Posts Tagged ‘changemakers’
Tom Mower, 22, from Leeds is down to the final five of a global competition run by GVI to volunteer around the world for a year.
Over the last four years, he’s given over 1,500 hours of his time to volunteering. Tom tells us all about his extraordinary story so far and why volunteering is so important to him….
My name’s Tom and I’m proud to be a volunteer-aholic. Why? Because I find volunteering to be great fun, really rewarding, and beneficial for myself and others. For me, volunteering isn’t just something to put on my CV or something to do when I’m bored; it’s a huge part of my life and my volunteering experiences have really shaped my view of the world.
My addiction to volunteering has taken me from Leeds (North England) to the amazing Amazon rainforest and to South Africa, to music festivals and government meetings, and to allotments and beautiful countryside.
It started when I moved to Leeds in September 2008 for university. I soon discovered that volunteering doesn’t mean doing boring work for free, it’s about having the opportunity to do something you’re passionate about, having a great time, and meeting lots of fantastic, like-minded people.
Creating real change
In my first two years at uni, I volunteered as part of a human rights and environmental campaign group, People and Planet. I had great fun running a ‘bottled water funfair’ as part of our successful campaign to make Leeds University Union the first in the country to replace all bottled water with re-usable bottles.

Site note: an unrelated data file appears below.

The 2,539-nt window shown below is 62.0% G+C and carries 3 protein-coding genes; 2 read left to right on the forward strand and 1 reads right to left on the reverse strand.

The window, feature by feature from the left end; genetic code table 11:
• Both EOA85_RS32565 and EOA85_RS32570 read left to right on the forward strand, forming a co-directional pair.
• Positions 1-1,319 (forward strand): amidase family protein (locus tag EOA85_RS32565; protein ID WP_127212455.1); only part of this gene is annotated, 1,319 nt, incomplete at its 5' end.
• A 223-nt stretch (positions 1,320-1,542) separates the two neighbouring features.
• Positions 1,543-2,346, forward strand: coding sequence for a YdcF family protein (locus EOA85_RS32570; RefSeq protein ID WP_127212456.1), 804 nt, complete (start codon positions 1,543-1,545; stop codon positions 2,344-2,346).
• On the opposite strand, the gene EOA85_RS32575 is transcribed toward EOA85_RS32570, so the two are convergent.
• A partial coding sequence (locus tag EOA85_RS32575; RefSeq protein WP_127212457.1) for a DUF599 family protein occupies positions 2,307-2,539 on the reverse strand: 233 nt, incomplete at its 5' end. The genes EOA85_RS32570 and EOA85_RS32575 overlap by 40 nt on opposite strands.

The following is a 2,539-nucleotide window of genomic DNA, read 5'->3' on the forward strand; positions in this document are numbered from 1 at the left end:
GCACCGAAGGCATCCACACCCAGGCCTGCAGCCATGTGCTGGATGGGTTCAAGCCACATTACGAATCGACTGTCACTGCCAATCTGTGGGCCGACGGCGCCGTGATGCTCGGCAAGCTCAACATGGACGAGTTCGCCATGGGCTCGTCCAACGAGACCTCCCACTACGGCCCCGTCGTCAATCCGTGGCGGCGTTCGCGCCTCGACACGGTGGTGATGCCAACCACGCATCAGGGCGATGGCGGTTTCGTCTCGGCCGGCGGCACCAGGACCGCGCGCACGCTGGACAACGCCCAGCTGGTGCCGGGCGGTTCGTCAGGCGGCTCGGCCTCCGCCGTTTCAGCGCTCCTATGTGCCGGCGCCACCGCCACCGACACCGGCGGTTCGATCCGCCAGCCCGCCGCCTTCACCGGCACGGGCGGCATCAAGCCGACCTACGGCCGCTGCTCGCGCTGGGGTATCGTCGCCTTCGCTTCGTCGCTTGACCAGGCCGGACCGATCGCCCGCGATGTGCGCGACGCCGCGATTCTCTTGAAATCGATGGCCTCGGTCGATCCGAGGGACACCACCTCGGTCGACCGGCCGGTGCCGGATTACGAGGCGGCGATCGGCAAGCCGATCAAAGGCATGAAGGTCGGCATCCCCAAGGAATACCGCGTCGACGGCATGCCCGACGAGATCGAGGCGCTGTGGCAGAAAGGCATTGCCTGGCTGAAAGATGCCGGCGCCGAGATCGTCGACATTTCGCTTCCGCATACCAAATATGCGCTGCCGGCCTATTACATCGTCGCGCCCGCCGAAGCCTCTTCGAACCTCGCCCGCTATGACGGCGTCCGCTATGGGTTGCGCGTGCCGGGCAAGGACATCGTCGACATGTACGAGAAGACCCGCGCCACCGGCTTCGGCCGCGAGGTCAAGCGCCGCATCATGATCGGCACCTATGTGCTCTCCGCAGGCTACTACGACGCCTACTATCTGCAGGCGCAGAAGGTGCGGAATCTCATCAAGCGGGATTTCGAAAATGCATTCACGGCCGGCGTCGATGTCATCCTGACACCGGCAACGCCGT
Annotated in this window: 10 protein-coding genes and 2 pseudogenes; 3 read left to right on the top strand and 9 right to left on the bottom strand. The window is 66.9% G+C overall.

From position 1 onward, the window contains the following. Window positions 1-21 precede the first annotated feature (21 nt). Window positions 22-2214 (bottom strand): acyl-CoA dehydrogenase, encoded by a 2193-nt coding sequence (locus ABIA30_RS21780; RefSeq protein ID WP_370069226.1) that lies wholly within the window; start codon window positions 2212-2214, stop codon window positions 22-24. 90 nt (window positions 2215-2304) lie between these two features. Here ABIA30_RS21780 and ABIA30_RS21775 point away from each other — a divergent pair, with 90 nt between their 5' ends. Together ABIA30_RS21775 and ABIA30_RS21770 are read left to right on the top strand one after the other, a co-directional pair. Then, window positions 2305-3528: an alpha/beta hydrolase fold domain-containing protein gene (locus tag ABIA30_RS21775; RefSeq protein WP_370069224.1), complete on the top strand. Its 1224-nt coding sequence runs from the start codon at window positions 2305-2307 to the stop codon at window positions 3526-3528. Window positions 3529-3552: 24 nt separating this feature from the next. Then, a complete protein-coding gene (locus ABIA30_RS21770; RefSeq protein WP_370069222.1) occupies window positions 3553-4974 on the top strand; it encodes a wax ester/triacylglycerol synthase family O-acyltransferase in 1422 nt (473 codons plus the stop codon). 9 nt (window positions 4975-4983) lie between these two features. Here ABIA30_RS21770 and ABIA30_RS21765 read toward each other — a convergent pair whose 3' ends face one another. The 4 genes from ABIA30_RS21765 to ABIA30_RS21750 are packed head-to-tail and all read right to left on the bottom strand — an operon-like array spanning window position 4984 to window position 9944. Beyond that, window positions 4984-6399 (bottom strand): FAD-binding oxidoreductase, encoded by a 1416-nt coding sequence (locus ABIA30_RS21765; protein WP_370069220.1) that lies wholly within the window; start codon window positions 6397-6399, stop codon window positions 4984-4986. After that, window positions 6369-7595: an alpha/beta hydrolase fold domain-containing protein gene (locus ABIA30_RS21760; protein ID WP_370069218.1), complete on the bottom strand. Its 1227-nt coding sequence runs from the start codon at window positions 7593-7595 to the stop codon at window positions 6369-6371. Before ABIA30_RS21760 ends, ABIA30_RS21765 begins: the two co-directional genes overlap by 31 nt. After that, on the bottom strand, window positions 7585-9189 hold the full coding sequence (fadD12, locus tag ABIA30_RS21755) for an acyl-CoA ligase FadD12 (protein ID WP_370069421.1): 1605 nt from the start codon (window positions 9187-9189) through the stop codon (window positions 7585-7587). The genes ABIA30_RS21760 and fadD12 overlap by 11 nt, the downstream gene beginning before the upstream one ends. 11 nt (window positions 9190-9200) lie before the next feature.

After several successful campaigns I realised that creating real change and having tangible impacts locally is a huge motivator for me. So much so that I realised that’s what I want to do with the rest of my life!
That’s when my volunteering addiction got really bad/good…
I decided to take a year out to volunteer as an Environmental Education assistant for a local community charity, Groundwork Leeds. I helped on all sorts of fantastic projects in schools and communities, lasting from a few hours up to 10 weeks.
I’ve also volunteered doing scientific research in Ecuador and helping with conservation on a game reserve in South Africa with GVI.
While in Leeds I’ve also done peer mentoring, first aid, conservation, youth work, festival stewarding and loads more… the choices when it comes to volunteering are pretty much endless!
Here’s what I learnt…
There is very little on Earth that is more rewarding and gratifying than seeing the happiness of others grow thanks to the time and effort you spend with them.
What’s more, through my volunteering, I have finally found a career that I really want to follow in Environment Education.
So my advice would be to really embrace volunteering and do as much as you can – whatever your interests there will be something to suit you.
Try new things. You’ll experience so much more of what life has to offer, you’ll meet loads of interesting people and gain some new friends, and you’ll probably learn a lot about yourself along the way.
So do what I did, get out there and volunteer… but be warned, it’s so good you’ll soon get addicted!